Given how bad video game movies usually are, I feel like I should be much more hesitant to see this adaptation. But it looks good so far, and I’m holding out hope that it will also be good.
Our main character this time around is Callum Lynch. The story follows him as he is saved from execution by the modern-day Templars, only to be plugged into the animus. This trailer delves more into the plot than the previous ones—the Templars are looking for something called the Apple, or rather an Apple. In the games, Apples are powerful relics left behind by Those Who Came Before, and they have the ability to control people’s thoughts. With an Apple, the Templars could theoretically take over the world.
In order to find it, they need Callum’s ancestral memories from a Master Assassin who lived 500 years ago. As the bleeding effect kicks in and Callum starts to gain his ancestor’s abilities as well, he and the other Assassin prisoners fight back against their Templar captives.
There are a lot of similarities between this movie and the first game. Callum, like Desmond, finds himself a prisoner of Abstergo, the corporate front of the Templars; he is plugged into the Animus against his will in order to find an Apple; and all the while he finds himself assisted by a female Templar scientist. Desmond had Lucy, but Callum has Sophia, who is the daughter of Abstergo’s CEO, Rikkin. Thus far, we haven’t really seen Rikkin in the games—it’s possible that he’s one of the Templars Desmond spies on during a board meeting in the first game, but we don’t know all that much about him.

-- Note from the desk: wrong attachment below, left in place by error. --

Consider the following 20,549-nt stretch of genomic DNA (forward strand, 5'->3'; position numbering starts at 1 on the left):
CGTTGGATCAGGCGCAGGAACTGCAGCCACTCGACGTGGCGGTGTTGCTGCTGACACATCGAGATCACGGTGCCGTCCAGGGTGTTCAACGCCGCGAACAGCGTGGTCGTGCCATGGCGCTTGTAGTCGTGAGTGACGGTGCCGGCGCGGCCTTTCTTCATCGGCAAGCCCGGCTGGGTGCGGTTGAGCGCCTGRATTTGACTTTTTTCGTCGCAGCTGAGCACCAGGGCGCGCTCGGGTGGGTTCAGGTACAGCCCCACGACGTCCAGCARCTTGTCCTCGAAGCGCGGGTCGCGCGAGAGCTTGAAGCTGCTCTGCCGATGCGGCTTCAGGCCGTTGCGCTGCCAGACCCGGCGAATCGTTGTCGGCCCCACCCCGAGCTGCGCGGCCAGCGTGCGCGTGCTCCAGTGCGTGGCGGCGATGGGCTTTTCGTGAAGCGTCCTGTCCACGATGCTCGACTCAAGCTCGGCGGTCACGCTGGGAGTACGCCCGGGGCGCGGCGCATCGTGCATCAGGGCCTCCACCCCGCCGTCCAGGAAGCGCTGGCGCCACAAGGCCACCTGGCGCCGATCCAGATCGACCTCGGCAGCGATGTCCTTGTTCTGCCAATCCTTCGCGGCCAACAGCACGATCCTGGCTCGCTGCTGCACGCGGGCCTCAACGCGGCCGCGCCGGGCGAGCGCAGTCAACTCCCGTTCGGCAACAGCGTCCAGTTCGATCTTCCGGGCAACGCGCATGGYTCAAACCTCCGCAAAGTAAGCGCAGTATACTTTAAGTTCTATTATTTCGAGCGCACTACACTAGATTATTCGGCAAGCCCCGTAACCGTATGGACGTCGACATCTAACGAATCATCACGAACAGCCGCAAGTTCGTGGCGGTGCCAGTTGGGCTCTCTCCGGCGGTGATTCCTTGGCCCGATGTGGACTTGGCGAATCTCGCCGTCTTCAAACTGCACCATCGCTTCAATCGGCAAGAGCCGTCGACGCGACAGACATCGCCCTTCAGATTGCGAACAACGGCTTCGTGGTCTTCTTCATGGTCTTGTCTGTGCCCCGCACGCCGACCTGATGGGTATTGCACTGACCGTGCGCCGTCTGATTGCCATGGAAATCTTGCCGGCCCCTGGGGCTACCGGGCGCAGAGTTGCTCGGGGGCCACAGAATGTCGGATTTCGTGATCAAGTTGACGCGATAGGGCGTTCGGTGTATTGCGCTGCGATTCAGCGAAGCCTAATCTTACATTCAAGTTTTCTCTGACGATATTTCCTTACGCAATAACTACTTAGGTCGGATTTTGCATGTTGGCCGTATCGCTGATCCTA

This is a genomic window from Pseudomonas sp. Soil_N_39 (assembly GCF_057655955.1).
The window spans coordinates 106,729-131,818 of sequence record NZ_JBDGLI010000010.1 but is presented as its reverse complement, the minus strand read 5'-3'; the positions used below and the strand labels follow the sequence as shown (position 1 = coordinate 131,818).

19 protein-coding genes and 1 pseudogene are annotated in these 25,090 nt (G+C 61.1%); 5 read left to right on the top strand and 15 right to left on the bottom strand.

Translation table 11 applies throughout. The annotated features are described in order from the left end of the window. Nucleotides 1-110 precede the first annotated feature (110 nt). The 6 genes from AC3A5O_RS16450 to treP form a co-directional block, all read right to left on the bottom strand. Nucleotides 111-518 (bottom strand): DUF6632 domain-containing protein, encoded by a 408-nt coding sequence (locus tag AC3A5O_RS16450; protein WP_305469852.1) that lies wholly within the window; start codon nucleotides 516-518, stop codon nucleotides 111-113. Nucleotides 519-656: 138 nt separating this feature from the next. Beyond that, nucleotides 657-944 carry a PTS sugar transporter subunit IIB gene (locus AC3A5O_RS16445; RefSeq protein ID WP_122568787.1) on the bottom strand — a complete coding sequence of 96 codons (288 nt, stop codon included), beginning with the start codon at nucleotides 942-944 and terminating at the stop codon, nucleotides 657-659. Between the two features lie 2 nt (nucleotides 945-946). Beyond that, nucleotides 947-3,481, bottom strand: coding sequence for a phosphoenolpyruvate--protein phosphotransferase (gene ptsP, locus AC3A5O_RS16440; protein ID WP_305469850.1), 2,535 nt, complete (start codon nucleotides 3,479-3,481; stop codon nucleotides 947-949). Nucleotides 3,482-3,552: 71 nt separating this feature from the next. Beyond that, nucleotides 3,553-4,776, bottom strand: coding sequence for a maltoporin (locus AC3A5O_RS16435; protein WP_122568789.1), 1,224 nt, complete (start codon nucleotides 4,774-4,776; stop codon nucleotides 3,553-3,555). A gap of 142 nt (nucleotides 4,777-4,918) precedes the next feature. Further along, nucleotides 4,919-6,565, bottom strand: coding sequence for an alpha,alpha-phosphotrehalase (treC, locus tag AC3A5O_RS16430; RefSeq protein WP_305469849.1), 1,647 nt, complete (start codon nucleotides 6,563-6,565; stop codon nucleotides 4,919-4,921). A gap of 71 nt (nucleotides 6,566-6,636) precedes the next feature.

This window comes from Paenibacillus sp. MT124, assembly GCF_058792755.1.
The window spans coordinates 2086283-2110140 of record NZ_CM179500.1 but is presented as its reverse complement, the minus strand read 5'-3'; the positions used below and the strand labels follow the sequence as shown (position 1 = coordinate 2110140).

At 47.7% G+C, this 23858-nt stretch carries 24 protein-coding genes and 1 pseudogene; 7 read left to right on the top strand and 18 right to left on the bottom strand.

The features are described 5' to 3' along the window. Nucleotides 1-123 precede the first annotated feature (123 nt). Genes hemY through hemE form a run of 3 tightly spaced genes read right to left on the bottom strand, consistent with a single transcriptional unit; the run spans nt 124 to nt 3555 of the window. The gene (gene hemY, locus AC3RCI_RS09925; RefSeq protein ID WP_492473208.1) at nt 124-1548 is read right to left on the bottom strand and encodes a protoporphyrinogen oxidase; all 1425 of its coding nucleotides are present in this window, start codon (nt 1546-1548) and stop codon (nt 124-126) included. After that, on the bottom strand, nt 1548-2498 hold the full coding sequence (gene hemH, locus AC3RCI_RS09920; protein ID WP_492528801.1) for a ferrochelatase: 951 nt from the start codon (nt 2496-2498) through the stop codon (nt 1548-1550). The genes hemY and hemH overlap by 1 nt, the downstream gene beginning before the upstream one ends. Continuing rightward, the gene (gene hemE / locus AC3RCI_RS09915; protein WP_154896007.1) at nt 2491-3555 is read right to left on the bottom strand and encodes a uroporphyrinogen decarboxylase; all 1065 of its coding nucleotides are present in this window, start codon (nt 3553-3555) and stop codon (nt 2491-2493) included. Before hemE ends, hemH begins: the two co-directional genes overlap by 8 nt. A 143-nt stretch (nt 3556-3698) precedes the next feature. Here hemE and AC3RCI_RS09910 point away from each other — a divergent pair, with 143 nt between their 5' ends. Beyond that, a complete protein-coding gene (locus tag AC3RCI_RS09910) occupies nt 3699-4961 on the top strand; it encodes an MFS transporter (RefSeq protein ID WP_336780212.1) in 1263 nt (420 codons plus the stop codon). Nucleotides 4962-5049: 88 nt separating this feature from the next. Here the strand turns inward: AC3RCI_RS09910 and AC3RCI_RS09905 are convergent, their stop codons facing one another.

I read somewhere that only 30% of the movie will take place in the past, and the rest in the present. At first this put me off, but I’m hoping that this will be a good thing. I mentioned in the previous post that a big problem with video game movies is their pandering. The movies get over-saturated with too many things from the games for the sake of appeasing the fans, but the lack of time needed to properly explain everything easily alienates any other potential viewers. Then what you end up with is a series of shots more concerned with Easter eggs than it is with telling a story.
Spending more time in the present gives me hope that the Assassin’s Creed movie will take the time to set up its plot and characters in a believable way—it will be able to better explore the Templars and their leader and engage in more worldbuilding. The movie is also set to be the first part of a trilogy, which is another positive, since it means they’ll have more time to delve into everything without rushing through the plot.
Assassin’s Creed comes out on the 21st, and I know that I’ll be in the theater to see it. But this is my last post before we break for the holidays, so I’ll give all of you my thoughts when we come back in January.